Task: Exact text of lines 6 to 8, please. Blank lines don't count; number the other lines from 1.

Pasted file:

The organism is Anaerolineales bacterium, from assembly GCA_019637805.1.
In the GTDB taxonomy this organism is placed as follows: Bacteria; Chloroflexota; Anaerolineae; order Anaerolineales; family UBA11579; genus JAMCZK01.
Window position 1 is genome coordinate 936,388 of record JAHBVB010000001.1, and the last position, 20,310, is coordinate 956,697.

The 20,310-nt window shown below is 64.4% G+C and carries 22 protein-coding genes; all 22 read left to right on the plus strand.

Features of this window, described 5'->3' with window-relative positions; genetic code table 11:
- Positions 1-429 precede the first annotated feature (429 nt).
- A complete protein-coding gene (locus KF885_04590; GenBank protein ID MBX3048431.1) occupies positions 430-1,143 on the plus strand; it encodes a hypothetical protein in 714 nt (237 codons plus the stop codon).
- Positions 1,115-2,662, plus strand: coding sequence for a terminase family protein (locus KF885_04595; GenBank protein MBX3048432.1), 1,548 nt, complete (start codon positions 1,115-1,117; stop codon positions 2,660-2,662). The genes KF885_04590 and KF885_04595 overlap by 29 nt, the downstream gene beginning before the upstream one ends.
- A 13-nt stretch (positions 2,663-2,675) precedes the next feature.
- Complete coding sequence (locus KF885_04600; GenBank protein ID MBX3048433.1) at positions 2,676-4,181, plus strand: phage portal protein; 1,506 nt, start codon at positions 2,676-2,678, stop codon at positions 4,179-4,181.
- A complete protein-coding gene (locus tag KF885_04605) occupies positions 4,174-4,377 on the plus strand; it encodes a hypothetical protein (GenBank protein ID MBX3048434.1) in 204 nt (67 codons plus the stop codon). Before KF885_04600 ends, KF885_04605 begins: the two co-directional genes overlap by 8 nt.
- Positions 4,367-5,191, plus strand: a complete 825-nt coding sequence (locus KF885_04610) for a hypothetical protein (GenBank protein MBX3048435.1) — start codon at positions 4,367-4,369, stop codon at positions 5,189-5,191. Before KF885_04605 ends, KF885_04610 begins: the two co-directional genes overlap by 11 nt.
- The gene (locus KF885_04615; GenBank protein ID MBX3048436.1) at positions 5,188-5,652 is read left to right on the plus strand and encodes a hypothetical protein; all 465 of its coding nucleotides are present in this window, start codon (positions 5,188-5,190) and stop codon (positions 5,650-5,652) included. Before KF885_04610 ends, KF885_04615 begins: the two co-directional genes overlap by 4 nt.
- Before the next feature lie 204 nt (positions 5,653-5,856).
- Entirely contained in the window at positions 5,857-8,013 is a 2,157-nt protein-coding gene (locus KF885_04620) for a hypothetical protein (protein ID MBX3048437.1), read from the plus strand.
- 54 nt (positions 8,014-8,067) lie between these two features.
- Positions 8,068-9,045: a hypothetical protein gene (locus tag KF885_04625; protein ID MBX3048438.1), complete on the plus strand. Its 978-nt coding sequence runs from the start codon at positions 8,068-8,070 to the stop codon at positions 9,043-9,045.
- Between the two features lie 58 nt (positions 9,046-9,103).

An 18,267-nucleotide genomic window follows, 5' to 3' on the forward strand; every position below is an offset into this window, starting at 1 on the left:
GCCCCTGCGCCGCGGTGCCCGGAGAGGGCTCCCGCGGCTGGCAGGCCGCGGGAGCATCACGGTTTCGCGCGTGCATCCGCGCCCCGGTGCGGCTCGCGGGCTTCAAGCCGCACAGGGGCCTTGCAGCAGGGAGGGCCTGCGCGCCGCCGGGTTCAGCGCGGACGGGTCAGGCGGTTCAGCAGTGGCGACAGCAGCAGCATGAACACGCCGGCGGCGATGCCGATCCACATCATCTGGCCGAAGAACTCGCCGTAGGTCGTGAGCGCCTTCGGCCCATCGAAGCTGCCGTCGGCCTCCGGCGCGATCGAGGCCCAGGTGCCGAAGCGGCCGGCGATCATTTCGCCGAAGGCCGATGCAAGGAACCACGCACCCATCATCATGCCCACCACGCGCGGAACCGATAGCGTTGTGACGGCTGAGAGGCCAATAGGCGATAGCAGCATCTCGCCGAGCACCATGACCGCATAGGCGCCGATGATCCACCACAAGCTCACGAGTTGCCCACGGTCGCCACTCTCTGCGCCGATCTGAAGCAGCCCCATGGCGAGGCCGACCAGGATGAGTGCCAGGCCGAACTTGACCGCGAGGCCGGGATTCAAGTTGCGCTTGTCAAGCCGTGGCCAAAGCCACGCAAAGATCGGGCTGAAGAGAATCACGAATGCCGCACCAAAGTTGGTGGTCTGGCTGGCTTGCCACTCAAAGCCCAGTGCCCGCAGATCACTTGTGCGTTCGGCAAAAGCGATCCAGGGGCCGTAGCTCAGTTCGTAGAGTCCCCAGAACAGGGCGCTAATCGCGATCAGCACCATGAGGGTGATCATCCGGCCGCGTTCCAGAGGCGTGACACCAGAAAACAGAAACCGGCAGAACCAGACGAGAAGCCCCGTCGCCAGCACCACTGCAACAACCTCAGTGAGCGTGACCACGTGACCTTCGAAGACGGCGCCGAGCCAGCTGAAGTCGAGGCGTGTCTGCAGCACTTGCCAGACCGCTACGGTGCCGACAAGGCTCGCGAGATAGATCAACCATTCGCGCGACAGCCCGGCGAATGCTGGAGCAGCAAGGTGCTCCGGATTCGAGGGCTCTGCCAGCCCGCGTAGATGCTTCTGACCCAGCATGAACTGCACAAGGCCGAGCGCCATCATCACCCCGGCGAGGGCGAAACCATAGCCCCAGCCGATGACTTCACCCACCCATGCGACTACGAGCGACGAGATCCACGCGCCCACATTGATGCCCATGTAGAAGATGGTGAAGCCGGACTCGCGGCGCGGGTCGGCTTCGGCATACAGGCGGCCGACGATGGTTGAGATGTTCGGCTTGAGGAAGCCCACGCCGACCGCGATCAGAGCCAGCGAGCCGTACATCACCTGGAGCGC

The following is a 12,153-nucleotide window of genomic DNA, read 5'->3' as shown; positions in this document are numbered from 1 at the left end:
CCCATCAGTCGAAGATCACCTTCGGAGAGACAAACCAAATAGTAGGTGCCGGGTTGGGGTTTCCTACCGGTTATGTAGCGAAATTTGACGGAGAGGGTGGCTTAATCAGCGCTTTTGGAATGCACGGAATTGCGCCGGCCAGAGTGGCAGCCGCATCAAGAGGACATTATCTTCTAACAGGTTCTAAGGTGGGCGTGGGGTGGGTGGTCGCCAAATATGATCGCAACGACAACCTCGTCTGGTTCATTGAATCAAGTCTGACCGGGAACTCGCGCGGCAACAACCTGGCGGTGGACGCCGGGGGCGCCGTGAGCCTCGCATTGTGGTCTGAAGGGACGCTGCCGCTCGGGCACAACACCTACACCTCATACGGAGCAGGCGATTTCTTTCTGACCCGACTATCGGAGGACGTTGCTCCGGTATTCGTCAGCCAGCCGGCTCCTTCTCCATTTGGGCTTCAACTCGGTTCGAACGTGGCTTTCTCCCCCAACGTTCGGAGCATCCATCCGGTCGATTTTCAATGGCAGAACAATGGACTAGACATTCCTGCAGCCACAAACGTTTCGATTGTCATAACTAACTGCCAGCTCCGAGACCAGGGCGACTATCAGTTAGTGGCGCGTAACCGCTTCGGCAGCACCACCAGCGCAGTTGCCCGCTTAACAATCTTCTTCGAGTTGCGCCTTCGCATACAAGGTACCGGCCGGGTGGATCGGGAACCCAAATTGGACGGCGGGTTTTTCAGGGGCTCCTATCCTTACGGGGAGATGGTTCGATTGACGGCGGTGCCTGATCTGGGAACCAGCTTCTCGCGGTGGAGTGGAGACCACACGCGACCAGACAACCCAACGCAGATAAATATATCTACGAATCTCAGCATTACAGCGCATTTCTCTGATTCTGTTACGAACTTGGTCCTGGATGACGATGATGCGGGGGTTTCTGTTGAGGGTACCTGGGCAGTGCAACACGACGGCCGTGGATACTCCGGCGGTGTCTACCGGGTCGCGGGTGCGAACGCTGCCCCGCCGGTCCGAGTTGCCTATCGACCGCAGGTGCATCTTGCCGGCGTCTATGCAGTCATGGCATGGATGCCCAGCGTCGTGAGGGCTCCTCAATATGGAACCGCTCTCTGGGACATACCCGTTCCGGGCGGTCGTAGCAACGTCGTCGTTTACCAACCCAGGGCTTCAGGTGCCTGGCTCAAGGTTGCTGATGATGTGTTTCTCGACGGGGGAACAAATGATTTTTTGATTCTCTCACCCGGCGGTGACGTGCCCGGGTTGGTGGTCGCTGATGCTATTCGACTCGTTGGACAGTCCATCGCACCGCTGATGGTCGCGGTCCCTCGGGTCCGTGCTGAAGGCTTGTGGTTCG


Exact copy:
- Positions 1-429 precede the first annotated feature (429 nt).
- A complete protein-coding gene (locus KF885_04590; GenBank protein ID MBX3048431.1) occupies positions 430-1,143 on the plus strand; it encodes a hypothetical protein in 714 nt (237 codons plus the stop codon).
- Positions 1,115-2,662, plus strand: coding sequence for a terminase family protein (locus KF885_04595; GenBank protein MBX3048432.1), 1,548 nt, complete (start codon positions 1,115-1,117; stop codon positions 2,660-2,662). The genes KF885_04590 and KF885_04595 overlap by 29 nt, the downstream gene beginning before the upstream one ends.